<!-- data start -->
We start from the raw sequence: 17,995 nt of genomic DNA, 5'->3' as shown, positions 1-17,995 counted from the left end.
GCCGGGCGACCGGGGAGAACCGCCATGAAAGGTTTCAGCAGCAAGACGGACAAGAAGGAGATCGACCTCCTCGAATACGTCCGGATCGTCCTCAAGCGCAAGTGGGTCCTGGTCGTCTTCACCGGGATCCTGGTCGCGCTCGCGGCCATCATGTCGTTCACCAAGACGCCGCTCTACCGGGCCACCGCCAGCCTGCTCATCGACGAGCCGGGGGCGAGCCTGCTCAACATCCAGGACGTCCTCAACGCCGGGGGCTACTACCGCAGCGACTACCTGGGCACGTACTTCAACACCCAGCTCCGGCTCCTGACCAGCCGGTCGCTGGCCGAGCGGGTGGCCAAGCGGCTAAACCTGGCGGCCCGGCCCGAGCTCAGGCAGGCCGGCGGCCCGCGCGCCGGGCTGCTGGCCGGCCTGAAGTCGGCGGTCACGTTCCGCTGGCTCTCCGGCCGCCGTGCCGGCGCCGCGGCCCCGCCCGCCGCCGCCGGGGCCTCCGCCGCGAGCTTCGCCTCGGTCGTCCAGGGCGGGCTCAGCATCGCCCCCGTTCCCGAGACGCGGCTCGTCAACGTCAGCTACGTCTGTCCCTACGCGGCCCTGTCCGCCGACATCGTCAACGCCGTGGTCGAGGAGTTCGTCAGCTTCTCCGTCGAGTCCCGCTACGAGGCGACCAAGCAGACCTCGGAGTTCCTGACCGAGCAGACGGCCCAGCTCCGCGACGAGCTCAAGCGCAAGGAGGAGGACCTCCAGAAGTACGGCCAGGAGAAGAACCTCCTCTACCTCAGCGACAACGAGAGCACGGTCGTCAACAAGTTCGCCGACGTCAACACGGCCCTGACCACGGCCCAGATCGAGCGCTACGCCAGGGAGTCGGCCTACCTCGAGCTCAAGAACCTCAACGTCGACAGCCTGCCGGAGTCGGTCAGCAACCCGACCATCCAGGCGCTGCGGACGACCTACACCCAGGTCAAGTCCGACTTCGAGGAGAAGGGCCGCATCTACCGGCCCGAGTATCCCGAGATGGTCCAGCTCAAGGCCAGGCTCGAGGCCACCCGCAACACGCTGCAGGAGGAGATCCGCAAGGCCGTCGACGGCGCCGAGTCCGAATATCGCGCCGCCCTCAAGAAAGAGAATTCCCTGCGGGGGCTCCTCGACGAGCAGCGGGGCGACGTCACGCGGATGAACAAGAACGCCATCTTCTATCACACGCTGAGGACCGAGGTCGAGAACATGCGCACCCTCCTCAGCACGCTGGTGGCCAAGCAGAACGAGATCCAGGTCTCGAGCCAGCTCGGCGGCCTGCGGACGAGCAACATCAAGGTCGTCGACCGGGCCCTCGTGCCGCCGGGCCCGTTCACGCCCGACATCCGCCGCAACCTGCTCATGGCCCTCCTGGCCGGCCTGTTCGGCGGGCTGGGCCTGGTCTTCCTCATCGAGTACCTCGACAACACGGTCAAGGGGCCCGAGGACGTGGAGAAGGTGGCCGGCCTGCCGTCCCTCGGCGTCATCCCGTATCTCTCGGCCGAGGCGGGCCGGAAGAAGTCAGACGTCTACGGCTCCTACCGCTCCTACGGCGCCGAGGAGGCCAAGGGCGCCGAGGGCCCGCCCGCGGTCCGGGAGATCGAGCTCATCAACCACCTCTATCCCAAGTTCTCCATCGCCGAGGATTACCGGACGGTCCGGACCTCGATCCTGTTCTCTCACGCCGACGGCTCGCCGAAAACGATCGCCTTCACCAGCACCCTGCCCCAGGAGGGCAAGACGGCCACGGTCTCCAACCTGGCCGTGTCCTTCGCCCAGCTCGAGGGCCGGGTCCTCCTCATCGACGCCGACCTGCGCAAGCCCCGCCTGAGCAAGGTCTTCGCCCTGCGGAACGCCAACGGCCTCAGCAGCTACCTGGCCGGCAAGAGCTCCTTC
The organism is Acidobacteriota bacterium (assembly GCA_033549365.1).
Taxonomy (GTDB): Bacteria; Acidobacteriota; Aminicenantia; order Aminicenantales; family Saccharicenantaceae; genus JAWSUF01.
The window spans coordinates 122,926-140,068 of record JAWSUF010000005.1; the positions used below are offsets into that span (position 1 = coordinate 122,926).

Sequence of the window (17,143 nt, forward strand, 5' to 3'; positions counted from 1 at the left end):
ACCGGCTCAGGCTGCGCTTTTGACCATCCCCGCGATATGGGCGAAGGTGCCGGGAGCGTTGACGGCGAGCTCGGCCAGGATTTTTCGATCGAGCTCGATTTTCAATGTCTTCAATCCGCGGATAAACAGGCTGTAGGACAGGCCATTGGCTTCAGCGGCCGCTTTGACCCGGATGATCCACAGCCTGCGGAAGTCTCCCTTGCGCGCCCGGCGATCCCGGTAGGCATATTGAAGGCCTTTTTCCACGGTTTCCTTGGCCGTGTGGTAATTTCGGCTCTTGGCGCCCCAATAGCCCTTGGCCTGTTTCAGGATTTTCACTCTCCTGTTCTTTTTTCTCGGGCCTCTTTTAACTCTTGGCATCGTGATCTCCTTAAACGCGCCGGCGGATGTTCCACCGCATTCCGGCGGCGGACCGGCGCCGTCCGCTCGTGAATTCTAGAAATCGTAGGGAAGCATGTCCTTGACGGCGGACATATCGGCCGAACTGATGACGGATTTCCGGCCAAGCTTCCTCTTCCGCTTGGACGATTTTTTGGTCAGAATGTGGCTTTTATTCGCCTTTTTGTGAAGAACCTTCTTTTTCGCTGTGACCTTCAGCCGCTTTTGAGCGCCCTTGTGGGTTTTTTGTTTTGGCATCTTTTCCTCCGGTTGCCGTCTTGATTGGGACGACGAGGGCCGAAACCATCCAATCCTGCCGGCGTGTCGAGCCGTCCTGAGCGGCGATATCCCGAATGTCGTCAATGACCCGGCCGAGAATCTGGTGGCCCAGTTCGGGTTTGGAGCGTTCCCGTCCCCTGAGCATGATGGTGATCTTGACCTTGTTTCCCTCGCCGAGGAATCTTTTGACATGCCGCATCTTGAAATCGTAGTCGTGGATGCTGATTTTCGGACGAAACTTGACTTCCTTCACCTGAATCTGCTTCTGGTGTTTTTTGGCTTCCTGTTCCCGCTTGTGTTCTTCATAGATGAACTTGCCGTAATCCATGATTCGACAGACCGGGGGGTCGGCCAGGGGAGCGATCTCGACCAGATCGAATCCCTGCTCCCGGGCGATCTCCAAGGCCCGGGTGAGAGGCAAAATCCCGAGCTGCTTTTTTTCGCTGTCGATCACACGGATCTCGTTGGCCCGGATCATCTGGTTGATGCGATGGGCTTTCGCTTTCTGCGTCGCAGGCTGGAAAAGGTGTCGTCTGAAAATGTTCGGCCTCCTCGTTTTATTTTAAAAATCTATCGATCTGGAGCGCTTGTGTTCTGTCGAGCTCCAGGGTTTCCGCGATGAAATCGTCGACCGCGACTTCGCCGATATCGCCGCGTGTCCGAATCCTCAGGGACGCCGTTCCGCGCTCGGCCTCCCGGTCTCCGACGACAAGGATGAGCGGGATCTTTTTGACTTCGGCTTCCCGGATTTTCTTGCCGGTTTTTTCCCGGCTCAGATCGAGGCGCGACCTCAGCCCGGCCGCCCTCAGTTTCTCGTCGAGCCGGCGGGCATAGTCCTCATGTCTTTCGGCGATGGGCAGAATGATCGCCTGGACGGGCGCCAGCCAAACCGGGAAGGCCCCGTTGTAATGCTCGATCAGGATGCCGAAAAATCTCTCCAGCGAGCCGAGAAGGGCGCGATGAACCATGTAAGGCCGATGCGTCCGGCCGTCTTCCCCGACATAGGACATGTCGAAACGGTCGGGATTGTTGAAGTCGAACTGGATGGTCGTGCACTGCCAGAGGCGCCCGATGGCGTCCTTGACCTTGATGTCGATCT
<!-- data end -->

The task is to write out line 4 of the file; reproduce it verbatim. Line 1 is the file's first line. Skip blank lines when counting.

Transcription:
Taxonomy (GTDB): Bacteria; Acidobacteriota; Aminicenantia; order Aminicenantales; family Saccharicenantaceae; genus JAWSUF01.